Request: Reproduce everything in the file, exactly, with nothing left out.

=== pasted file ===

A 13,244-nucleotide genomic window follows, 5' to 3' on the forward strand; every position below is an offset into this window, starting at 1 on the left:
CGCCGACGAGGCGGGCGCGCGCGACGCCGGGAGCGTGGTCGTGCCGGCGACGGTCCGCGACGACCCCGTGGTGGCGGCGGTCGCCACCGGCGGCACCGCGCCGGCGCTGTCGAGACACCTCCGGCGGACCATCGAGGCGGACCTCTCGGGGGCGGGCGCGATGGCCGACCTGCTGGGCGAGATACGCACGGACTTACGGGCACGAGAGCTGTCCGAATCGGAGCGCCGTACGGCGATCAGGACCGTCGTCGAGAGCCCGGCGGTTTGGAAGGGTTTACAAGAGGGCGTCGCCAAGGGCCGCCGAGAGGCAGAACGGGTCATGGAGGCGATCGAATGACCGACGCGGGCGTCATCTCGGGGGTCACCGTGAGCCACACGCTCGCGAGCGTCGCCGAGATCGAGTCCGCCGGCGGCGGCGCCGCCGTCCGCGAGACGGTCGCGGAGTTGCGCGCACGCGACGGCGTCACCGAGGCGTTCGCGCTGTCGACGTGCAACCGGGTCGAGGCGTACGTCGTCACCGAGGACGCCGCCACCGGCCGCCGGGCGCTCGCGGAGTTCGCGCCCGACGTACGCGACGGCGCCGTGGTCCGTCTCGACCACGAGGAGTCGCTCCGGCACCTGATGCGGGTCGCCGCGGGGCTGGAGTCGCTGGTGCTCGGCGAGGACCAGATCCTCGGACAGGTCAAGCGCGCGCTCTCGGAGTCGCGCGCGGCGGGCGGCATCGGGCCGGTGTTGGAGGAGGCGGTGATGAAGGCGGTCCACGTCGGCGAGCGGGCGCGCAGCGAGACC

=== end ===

A 13,244-nucleotide genomic window follows, 5' to 3' on the forward strand; every position below is an offset into this window, starting at 1 on the left:
CGCCGACGAGGCGGGCGCGCGCGACGCCGGGAGCGTGGTCGTGCCGGCGACGGTCCGCGACGACCCCGTGGTGGCGGCGGTCGCCACCGGCGGCACCGCGCCGGCGCTGTCGAGACACCTCCGGCGGACCATCGAGGCGGACCTCTCGGGGGCGGGCGCGATGGCCGACCTGCTGGGCGAGATACGCACGGACTTACGGGCACGAGAGCTGTCCGAATCGGAGCGCCGTACGGCGATCAGGACCGTCGTCGAGAGCCCGGCGGTTTGGAAGGGTTTACAAGAGGGCGTCGCCAAGGGCCGCCGAGAGGCAGAACGGGTCATGGAGGCGATCGAATGACCGACGCGGGCGTCATCTCGGGGGTCACCGTGAGCCACACGCTCGCGAGCGTCGCCGAGATCGAGTCCGCCGGCGGCGGCGCCGCCGTCCGCGAGACGGTCGCGGAGTTGCGCGCACGCGACGGCGTCACCGAGGCGTTCGCGCTGTCGACGTGCAACCGGGTCGAGGCGTACGTCGTCACCGAGGACGCCGCCACCGGCCGCCGGGCGCTCGCGGAGTTCGCGCCCGACGTACGCGACGGCGCCGTGGTCCGTCTCGACCACGAGGAGTCGCTCCGGCACCTGATGCGGGTCGCCGCGGGGCTGGAGTCGCTGGTGCTCGGCGAGGACCAGATCCTCGGACAGGTCAAGCGCGCGCTCTCGGAGTCGCGCGCGGCGGGCGGCATCGGGCCGGTGTTGGAGGAGGCGGTGATGAAGGCGGTCCACGTCGGCGAGCGGGCGCGCAGCGAGACC